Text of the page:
The Importance of Knowledge Mobilization in Benefiting Our Region

The following was first published by United Way York Region on June 4, 2012 and is reposted here with permission.

As a concept, Knowledge Mobilization was introduced in Canada in 2001-2002 by the Social Sciences and Humanities Research Council of Canada (SSHRCC) and can be defined as putting available the knowledge gathered through research regarding social issues (poverty, housing, immigration, climate change, security, Aboriginal issues and social determinants of health) into active service to benefit communities.

As Universities are the main producers of new social science research, connecting academic knowledge to non-academic decision-makers about public policy can create significant change in our community and society in general. As such, United Way York Region (UWYR) is working proactively with York University to identify and address community priorities.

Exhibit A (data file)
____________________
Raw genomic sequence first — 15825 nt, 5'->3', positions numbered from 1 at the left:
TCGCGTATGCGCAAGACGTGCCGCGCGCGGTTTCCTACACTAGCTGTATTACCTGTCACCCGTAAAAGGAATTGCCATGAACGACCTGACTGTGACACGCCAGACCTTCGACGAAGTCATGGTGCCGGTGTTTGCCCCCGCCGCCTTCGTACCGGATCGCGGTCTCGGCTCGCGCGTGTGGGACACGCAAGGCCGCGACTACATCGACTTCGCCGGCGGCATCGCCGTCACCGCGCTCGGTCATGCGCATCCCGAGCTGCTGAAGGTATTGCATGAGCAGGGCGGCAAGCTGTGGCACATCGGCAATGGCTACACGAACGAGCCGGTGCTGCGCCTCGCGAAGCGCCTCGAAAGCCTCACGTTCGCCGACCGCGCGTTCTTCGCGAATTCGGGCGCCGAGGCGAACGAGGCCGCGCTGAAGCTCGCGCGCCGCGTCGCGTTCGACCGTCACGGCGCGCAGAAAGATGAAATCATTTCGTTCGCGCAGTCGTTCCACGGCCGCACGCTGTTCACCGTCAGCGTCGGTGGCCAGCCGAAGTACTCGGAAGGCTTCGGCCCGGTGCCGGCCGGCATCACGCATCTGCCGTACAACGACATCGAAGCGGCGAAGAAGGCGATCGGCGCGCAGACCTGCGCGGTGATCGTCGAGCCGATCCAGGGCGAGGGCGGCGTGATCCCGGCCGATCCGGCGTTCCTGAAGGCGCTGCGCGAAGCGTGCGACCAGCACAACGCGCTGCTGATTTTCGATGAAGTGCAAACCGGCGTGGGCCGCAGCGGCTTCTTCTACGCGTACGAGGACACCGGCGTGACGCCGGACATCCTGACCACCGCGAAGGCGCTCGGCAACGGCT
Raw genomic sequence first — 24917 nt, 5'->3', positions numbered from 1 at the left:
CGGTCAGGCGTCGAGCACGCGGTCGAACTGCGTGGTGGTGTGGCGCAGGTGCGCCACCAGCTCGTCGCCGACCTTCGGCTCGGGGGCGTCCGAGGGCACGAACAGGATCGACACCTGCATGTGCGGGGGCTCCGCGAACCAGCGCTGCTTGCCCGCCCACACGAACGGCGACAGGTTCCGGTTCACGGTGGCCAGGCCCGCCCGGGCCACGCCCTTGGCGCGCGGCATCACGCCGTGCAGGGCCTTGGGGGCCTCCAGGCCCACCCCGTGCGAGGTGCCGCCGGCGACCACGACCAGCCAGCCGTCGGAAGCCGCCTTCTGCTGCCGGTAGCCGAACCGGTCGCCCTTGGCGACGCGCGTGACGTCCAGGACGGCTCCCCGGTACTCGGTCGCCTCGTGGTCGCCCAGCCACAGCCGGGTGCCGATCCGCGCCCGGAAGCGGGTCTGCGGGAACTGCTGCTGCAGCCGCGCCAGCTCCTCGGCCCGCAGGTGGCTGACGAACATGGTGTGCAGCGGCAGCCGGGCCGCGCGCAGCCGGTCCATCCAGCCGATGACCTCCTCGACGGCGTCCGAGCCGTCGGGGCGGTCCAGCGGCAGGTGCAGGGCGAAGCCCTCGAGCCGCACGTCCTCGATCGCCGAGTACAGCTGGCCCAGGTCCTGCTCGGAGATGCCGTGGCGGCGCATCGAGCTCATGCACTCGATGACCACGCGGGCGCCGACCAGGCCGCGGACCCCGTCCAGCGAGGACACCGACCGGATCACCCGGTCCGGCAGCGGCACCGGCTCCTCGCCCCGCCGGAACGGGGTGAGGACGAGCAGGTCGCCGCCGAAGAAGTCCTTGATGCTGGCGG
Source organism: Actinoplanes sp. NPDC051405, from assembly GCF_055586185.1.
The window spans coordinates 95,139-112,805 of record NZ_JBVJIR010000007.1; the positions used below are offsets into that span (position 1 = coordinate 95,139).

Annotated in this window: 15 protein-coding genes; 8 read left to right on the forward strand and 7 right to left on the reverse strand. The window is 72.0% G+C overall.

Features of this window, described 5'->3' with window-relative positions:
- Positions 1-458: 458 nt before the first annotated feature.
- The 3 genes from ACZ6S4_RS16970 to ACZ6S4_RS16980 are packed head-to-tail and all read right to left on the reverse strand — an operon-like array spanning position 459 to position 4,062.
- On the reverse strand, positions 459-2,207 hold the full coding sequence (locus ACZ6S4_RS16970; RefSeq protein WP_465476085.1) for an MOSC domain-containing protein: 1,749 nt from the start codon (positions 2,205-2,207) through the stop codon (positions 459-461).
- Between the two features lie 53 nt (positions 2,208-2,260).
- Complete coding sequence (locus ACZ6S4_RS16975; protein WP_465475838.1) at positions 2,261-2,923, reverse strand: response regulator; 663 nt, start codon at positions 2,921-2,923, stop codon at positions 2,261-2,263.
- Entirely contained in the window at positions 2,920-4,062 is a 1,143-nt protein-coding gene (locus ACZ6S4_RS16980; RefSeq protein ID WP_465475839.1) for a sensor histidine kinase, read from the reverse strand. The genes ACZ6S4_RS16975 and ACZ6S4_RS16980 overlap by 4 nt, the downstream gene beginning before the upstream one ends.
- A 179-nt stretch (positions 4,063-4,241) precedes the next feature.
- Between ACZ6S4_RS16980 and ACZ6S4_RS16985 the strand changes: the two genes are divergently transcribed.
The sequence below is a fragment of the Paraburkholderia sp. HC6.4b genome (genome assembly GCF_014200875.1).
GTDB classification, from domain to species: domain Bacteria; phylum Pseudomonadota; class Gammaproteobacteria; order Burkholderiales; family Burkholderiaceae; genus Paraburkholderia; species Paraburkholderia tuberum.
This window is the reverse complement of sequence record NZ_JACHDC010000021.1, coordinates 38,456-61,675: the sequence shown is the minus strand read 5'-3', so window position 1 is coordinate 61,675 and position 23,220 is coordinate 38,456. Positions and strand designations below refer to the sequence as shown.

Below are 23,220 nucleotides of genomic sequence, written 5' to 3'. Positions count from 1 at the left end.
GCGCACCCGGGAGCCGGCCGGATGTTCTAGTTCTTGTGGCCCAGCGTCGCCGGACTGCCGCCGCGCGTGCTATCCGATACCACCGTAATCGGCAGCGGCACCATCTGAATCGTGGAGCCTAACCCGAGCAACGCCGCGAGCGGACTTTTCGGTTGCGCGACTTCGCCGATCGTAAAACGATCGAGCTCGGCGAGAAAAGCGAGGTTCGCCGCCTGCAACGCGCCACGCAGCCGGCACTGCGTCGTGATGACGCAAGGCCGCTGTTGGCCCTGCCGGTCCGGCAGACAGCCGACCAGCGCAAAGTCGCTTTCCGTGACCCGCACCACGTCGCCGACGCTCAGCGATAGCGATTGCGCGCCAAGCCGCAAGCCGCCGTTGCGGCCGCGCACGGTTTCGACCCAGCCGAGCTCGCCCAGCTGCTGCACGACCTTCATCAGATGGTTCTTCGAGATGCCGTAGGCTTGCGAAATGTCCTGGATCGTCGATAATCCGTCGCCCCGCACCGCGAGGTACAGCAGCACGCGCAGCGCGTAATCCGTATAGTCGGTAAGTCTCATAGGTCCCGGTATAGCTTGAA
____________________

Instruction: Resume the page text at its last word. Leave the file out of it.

Since 2006, York University has employed a knowledge-mobilization unit to foster relationships between university research and non-academic partners. York’s Knowledge Mobilization unit currently houses three full-time knowledge brokers, one of whom works directly with us here at United Way York Region.

While we are continuing with our traditional role of supporting agencies to meet urgent needs, UWYR is also working hard to tackle the root causes of social issues. With the funding that was awarded by Canadian Institutes of Health Research (CIHR) to York University and United Way early last summer, projects are underway that will draw on the university’s strong interdisciplinary research to respond to our community needs and systematic social challenges identified by United Way of York Region.

United Way York Region’s Strength Investments is an example of this innovation, providing seed funding to build civic muscle. Strength Investments bring community, faith, business and agencies together to work on simple, collaborative and unique solutions. The funding, which arose through research undertaken by three York University graduate students in the summer of 2010, represents a new way for us to support the rich, informal network of caring and ground-breaking solutions that already exists across the region.